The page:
Speaking of dentists and other “tooth” words, a dent in your fender is not related. That was originally dint, a blow, transferred to the effect thereof. Its current sense, as in “by dint of arms” is from an extension to “effort”. Dimple sort of looks like it should be related to dent, but it is not —it is instead a relative of dip and deep, so it is a “small hole”.
Grit, finely crushed hard material like sand, is only a cousin of the same word seen in hominy grits. The food is a variant of “groat”, and it was applied to coarsely ground oats hundreds of years before Americans started using it for ground corn in the late 19th century.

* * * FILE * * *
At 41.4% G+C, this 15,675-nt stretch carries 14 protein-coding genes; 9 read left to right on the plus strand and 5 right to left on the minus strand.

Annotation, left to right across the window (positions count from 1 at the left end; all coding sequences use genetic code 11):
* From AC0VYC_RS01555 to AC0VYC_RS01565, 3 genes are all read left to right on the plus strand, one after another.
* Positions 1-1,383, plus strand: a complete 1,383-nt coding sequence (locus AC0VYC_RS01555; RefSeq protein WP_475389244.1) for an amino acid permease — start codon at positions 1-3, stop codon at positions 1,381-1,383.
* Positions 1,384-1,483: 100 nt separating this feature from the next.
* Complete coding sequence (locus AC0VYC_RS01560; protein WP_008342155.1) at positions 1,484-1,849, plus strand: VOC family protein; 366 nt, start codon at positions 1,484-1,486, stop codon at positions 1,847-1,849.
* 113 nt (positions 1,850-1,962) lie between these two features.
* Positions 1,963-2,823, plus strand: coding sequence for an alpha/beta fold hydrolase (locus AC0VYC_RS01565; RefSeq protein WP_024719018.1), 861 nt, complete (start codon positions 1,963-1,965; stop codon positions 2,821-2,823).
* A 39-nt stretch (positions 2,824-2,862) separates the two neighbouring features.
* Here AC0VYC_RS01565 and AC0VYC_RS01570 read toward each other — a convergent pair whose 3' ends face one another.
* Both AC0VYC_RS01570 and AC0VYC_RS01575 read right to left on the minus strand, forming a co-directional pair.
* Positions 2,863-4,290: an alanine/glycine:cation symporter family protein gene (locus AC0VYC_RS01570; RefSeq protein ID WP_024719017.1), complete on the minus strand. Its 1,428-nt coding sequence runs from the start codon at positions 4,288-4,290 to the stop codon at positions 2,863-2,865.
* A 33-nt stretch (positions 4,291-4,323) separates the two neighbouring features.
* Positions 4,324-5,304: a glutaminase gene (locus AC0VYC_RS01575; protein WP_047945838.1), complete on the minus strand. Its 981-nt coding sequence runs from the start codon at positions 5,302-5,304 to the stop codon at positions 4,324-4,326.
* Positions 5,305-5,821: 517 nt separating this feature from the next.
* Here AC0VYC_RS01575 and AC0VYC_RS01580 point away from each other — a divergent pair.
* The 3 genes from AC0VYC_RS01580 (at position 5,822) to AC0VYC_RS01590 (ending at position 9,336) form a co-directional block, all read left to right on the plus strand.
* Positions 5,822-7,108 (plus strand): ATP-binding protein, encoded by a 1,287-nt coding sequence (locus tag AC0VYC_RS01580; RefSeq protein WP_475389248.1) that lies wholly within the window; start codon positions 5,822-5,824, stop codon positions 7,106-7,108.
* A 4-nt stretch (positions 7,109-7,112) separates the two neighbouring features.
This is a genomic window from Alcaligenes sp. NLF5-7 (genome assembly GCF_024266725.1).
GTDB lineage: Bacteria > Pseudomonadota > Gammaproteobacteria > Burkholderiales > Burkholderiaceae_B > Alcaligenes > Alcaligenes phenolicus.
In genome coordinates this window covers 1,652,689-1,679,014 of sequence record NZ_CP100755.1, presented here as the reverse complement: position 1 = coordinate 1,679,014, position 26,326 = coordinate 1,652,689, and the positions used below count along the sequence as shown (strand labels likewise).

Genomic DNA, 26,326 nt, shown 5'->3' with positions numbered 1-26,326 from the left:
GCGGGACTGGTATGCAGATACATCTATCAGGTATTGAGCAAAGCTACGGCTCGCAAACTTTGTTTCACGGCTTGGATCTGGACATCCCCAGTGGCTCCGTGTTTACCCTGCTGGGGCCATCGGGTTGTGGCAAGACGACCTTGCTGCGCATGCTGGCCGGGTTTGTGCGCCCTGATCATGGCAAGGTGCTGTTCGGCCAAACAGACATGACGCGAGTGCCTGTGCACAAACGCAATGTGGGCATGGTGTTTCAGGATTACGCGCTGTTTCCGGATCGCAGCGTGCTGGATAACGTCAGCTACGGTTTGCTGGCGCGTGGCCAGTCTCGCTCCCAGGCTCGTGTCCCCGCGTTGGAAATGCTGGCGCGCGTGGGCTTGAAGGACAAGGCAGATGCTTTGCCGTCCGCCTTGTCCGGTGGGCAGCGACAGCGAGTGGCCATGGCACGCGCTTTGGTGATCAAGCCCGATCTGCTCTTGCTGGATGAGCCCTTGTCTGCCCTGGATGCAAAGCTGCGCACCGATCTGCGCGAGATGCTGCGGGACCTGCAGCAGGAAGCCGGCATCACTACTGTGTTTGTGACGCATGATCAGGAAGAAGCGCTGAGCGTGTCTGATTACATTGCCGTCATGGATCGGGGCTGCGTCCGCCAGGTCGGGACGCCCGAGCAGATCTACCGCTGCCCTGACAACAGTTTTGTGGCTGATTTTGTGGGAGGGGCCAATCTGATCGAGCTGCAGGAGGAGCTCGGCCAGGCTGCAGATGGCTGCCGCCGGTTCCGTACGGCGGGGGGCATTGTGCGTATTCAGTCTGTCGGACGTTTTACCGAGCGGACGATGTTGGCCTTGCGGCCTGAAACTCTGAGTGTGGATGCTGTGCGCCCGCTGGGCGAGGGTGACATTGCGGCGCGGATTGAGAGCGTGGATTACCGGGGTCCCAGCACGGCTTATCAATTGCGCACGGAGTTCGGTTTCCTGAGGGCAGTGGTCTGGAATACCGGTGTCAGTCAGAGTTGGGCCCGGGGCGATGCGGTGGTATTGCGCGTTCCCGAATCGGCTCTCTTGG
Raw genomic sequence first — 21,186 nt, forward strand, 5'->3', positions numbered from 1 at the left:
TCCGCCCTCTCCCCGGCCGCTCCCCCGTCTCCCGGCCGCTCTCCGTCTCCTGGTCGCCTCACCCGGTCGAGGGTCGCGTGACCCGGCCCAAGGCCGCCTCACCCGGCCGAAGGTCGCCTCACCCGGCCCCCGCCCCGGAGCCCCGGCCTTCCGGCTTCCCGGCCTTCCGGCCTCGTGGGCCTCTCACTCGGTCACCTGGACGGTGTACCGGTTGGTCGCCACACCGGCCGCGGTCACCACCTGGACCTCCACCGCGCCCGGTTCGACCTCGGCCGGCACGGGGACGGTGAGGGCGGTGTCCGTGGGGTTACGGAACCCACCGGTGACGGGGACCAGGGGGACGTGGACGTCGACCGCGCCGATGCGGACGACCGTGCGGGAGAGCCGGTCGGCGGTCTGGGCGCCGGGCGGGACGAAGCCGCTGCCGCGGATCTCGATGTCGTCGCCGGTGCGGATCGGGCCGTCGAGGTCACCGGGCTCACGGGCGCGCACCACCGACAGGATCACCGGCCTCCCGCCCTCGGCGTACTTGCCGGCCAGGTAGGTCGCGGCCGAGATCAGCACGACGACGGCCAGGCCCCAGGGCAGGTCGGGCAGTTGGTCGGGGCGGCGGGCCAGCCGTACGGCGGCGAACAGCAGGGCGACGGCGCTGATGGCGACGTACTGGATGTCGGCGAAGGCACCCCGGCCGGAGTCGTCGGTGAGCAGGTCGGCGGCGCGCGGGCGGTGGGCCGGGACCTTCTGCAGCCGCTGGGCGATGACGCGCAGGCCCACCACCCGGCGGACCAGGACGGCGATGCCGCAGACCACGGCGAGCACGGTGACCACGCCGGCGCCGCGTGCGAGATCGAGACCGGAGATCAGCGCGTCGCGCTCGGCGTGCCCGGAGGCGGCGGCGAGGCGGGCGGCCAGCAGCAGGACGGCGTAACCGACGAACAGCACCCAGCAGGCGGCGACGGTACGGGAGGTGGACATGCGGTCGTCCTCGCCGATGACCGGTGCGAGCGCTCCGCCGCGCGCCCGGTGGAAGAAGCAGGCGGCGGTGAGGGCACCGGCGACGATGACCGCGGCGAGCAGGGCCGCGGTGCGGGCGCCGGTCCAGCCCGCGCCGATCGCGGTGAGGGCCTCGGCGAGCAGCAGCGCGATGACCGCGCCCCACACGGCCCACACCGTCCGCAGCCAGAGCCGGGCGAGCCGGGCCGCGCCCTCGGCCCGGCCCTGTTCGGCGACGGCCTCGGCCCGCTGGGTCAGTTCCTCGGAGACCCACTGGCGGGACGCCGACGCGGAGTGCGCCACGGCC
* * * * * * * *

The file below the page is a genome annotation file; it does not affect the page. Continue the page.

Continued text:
The first meaning of program was a public notice; literally “words put in front” of the public. The term came to be used for a prospectus (“see in front”) or syllabus, as in “the government’s program for housing”. From there, it progressed to “public list” of any kind (a television program was what we would now call a station’s listing), and on to a list of any kind. Cf. the theatrical or sports sense of a list of performers, acts, etc. (“The bassoon quartet was the third item on the program,” or “Kobe Bryant is number 24 in your program.”) A computer program goes back to the “prospectus” sense — a list of items to be accomplished in order to complete a task.